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The multi-spatiality of food: A study of the evolution of food labelling in the UK from 1850 to 2012

Student thesis: Doctoral ThesisDoctor of Philosophy

Attempting to avoid the progressive or declensionist arc of most narratives where either the progress of nutrition science is feted or the decline of food quality is lamented, this dissertation will instead rely on ideas of lateral movement between the outside and inside to explore changes to three spatialisations of food from the mid-nineteenth century until the present that highlight the multi-spatiality of food. Using textual and visual data about food labels from archives and public historical sources as an entry point, the study will argue that one of the ways that food has changed over this period has been through a process of interiorisation. First, traditional concerns characterised as external to food, such as adulteration, have been increasingly overlaid with concerns with the interior of food in the form of nutrition science. Second, this problematisation has been accompanied by new forms of connection to the interior of the person, demonstrated by early concern over the nutritional needs of invalids and infants. Third, the change in shopping space from full-service to self-service formats has reconfigured food shopping to a more internalised experience. Finally, the dissertation explores how this interiorisation of food has been re-exported to wider society as a global assemblage of technology, politics and ethics through the case of coeliac societies and gluten legislation. In order to emphasise the contingency of the current spatialisations, particular attention will be given to the practical work of creating the spatialisations, including disputes over boundaries and questions of expertise. The study aims to contribute to work within geography and science studies that emphasises the co-creation of science and society, questions given socio-material orderings and categories and foregrounds the importance of space and place for understanding food and society.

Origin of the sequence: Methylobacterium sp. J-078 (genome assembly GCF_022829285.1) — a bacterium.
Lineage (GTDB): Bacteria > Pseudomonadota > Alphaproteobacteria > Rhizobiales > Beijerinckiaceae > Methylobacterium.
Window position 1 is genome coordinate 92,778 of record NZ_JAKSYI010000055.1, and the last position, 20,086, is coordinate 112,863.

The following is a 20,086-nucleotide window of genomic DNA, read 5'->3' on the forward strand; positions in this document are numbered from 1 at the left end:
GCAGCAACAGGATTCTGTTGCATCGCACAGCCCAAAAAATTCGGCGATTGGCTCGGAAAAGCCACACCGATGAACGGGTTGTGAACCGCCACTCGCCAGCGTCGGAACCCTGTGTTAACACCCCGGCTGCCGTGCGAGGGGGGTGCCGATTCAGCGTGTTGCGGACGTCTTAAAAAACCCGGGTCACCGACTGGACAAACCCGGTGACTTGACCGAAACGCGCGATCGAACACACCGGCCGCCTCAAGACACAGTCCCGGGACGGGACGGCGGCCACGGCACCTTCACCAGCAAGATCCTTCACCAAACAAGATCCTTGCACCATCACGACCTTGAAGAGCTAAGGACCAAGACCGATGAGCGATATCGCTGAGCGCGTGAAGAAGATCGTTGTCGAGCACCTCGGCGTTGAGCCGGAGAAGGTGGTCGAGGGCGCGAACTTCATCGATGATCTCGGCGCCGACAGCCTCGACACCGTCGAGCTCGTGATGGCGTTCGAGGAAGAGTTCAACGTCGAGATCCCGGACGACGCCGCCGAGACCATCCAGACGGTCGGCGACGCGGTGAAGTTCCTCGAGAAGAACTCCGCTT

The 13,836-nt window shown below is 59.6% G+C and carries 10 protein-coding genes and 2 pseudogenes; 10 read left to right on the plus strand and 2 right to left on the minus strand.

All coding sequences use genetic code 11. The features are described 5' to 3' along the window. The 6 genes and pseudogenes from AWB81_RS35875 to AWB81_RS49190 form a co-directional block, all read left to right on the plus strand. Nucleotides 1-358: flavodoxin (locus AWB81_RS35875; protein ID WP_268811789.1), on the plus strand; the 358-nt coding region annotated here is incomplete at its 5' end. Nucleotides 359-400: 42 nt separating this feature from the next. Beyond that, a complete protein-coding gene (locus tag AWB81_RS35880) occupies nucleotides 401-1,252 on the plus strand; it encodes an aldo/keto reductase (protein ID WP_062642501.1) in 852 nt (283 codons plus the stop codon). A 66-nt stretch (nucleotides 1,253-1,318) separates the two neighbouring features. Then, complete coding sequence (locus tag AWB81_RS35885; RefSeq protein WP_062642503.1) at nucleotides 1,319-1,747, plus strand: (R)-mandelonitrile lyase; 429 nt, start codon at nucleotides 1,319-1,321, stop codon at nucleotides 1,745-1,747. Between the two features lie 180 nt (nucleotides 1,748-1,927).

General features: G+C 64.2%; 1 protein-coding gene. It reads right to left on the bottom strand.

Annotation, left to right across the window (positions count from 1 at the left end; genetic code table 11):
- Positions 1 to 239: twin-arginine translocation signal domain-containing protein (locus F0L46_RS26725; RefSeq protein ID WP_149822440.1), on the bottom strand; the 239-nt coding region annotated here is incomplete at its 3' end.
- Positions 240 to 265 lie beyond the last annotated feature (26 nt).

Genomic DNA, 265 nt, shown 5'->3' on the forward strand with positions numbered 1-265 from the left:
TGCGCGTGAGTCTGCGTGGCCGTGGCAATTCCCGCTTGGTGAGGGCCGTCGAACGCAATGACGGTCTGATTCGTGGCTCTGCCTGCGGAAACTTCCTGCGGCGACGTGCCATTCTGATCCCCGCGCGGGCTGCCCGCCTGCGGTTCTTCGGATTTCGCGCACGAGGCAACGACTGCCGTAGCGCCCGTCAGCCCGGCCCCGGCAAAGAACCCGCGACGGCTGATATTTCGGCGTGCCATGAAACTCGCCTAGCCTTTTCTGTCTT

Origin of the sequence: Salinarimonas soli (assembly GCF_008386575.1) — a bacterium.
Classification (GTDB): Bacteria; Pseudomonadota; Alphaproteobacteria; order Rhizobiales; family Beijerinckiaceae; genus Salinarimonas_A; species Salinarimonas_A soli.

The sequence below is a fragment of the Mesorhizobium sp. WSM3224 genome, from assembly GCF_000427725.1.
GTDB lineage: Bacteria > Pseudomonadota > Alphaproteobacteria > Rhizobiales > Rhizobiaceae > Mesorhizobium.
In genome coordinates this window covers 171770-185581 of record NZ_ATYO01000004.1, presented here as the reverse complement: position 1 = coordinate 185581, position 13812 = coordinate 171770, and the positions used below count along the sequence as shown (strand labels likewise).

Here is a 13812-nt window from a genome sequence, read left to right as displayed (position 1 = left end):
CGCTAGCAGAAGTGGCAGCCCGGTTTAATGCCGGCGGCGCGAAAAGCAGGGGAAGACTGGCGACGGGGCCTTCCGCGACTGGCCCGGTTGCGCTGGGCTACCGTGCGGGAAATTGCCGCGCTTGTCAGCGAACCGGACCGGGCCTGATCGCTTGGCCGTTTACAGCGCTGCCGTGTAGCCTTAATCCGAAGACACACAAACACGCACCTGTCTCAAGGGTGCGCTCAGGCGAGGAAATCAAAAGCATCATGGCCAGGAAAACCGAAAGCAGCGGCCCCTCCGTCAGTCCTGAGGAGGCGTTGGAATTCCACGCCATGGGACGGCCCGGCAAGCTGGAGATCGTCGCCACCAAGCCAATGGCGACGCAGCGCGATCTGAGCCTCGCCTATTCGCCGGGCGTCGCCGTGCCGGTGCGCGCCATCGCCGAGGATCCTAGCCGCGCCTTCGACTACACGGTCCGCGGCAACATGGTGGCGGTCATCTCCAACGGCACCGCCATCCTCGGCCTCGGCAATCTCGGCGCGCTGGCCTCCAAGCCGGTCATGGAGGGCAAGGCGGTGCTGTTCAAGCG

Original languageEnglish
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    Award date2016

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